Largest slum in south China’s Sanya demolished, leaving dwellers homeless
In Sanya, a beautiful coastal city in south China, a large area of makeshift shacks sprawling over Mangguo village and Xigua village (literally: Mango village and Watermelon village) used to be peasants’ abode. However, since January 19, the city government has started forced demolition and eviction that targets the city’s biggest slum.
Chen Zugao, a resident in the area, said, most of the dwellers here are farmers from Danzhou, Hainan Province and make a living by raising hogs. The profit is much more than growing vegetables back in their hometown. Their houses in Danzhou are simply thatch huts. Now that shacks here have been demolished, they are homeless.
Even though the slum is in a complete shambles, some pig farmers are still living in the area. They said, “I will be here as long as the pigs are here.”
Shack-dweller Yang Jiadai and his wife Zhang Pomei said, “We’ve been here raising pigs for seven years. Now the government demolished the houses. But we still have pigs that haven’t been sold yet. So, we can’t leave.”
Yang Jiadai (middle) and his wife Zhang Pomei accepts Xinhua’s interview.
Yang Xiaoliu looks at her creaky house. In the distance is new real estate in Sanya. (Xinhua/Hou Jiansen)
Liu Shengyang, also from Danzhou, said, “Currently Hainan (the island province that administers Sanya) is going to build an international tourism island, and thus demolished where we live. It’s understandable. After all, the city needs development. But our pigs haven’t been sold out. We can’t possibly leave. Besides, I don’t understand why the government insists on demolishing before the Spring Festival and makes so many people who haven’t moved yet have no place to rest?”
Explanation of Sanya’s administration is, since early December last year, the law enforcement bureau, in a joint effort with local resident committee and public security office, has ordered three times that residents in Mango and Watermelon villages take the initiative to demolish their houses, and has already reasoned with local residents. Meanwhile, the city government sent for buyers to purchase farmers’ pigs. But until January 19, the day the demolition was carried out under coercion, most dwellers were still living in the slum.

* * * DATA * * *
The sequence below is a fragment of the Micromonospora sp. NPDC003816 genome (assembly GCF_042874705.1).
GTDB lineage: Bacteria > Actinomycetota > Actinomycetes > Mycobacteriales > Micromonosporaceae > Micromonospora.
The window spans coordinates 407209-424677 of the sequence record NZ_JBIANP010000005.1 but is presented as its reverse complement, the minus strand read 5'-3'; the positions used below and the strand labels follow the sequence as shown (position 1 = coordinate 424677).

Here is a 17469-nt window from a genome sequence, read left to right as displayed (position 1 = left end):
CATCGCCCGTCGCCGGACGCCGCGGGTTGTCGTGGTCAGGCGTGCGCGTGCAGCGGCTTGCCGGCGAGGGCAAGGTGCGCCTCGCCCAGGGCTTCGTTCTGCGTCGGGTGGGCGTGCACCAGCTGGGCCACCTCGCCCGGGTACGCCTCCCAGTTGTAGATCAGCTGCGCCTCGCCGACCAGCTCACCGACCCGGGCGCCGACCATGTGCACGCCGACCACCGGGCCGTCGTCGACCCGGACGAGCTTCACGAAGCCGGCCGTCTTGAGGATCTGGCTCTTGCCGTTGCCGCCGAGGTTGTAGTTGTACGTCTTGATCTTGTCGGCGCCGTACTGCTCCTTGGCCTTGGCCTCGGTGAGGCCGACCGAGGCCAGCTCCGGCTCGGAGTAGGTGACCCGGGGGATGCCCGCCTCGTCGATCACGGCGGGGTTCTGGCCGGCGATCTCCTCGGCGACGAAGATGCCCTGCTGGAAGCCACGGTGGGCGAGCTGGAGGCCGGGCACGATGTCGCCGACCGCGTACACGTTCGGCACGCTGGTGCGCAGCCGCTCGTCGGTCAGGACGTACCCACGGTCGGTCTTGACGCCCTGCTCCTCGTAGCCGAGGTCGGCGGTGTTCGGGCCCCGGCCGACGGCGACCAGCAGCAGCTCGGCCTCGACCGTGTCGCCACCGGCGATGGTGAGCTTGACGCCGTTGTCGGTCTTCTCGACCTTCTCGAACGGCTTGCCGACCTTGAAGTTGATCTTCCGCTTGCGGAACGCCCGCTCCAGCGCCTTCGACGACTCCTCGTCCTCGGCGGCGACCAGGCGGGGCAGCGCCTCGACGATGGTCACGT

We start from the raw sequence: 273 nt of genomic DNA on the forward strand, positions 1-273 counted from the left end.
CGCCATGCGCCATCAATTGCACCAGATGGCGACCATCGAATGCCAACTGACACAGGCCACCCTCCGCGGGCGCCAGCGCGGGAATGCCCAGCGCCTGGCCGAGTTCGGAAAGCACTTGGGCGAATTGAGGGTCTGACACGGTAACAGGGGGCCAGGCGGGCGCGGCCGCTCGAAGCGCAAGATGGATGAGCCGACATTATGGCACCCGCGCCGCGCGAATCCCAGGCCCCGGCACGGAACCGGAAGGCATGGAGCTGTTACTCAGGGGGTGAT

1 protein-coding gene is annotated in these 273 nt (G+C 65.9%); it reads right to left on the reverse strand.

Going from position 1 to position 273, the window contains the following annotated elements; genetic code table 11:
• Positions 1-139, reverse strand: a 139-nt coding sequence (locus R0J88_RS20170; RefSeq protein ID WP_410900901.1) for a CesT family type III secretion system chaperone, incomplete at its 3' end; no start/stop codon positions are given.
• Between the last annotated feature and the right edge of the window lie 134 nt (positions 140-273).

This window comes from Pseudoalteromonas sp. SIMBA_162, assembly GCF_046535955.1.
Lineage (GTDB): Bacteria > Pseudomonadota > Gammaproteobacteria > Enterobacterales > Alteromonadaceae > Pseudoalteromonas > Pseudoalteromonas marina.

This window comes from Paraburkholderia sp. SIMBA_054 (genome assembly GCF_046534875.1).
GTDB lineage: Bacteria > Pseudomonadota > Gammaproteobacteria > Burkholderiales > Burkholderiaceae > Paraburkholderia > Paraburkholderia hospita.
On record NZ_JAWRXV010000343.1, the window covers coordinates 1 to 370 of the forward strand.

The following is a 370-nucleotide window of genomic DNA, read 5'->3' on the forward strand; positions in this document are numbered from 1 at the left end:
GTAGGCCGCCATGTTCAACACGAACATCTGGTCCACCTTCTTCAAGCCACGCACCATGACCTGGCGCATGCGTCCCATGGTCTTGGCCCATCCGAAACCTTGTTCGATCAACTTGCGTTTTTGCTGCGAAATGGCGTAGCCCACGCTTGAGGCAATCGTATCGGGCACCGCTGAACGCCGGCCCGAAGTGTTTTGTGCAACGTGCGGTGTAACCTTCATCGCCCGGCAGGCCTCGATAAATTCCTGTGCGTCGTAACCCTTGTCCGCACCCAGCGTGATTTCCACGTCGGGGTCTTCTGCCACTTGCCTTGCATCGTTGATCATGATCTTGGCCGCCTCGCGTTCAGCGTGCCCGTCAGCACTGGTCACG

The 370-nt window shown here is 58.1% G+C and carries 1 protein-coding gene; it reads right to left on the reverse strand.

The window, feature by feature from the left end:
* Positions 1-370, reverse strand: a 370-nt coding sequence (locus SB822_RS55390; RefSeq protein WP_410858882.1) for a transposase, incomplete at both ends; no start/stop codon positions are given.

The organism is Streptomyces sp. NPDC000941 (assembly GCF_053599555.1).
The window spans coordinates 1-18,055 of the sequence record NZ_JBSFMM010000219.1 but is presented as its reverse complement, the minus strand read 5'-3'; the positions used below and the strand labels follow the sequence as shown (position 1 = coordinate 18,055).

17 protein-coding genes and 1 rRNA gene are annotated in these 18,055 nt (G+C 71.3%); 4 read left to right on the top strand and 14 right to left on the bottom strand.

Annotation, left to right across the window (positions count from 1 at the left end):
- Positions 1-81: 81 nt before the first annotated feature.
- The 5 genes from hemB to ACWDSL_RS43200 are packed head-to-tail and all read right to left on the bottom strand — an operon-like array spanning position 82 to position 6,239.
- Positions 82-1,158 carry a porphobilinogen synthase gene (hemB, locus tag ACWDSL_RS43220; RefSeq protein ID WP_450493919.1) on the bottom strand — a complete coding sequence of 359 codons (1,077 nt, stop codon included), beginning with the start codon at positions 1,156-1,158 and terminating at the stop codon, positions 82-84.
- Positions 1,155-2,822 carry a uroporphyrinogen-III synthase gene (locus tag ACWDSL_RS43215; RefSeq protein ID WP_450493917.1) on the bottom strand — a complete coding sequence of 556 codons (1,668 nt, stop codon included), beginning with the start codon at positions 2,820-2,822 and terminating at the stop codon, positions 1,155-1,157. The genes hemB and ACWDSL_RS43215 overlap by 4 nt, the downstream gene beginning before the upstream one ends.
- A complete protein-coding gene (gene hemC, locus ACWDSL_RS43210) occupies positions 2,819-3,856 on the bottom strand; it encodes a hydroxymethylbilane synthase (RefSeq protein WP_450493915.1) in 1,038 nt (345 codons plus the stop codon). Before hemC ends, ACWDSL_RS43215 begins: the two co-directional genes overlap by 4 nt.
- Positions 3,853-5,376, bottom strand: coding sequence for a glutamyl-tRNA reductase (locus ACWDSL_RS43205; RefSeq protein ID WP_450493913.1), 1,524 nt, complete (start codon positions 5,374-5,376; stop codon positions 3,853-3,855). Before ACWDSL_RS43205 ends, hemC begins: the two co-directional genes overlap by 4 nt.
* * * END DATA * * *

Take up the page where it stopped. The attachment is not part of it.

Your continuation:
According to Wang Ruian, deputy chief of Fenghuang Town, which administers the two villages, since the end of last century, peasants from Danzhou and other neighboring regions came here, put up shacks and began raising pigs. The number of households that raise pigs in the two villages has reached 308. The shacks take up an area of 30,000 square meters (320,000 square feet) and accommodate a population of 2,000. Besides raising pigs, people here also engage in recycling and even some illegal transactions. The neighborhood has been plagued by sordid environment, high crime rate, high fire risk, and violation of the one-child policy.
The fire-fighting department of the city said that the shacks are very fire-prone. In 2008, the slum blazed up and killed 20 pigs. In November the same year, an illegally-built wood structure caught fire and claimed the life of a three-year-old girl.
In response to the question why they chose to enforce demolition right before the Chinese New Year, Wang Ruian said that on the one hand, the government would be held reliable if traditional New Year fireworks start a fire in the slum. On the other hand, dwellers would go back to their hometown for the New Year, which is convenient for demolition.
Mr. Liao from Danzhou said, “In Danzhou, the soil is saline. Back in those years, we reaped little no matter what we sowed. Supporting the family was very difficult. After we came here to raise pigs, it gets so much better. Now our shacks have been demolished. My hands are tied. I can only stay in Sanya and do menial work to support my family. How will tomorrow be? I really can’t tell. ”
Some netizens think the society should care more about the special group. The government should have devised a better relocation plans for the homeless peasants rather than make them live in the sordid environment.
However, Wang Ruian said, these slum dwellers are outsiders and have built shacks without the city’s approval. So the city doesn’t have the obligation to solve their relocation problem.
A shack in Mango Village is painted with a character that says “(To be) Demolish(ed)” (Hou Jiansen)
Mango village after demolition (Xinhua/Hou Jiansen)
Liu Shengyang introduces his home to the reporter. On the left is his dining room; on the right is a pigsty. (Xinhua/Hou Jiansen)
Cai Xingde tells the reporter that living space for villagers now is lower than 40 cm, or 1.3 ft. (Xinhua/Hou Jiansen)
Cai Quandong stands in front of his demolished home. He came with his dad to pick anything that can be possibly reused. (Xinhua/Hou Jiansen)
Yang Maowen eats a fruit at his home. Behind him is a hogwash vat and a pigsty. (Xinhua/Hou Jiansen)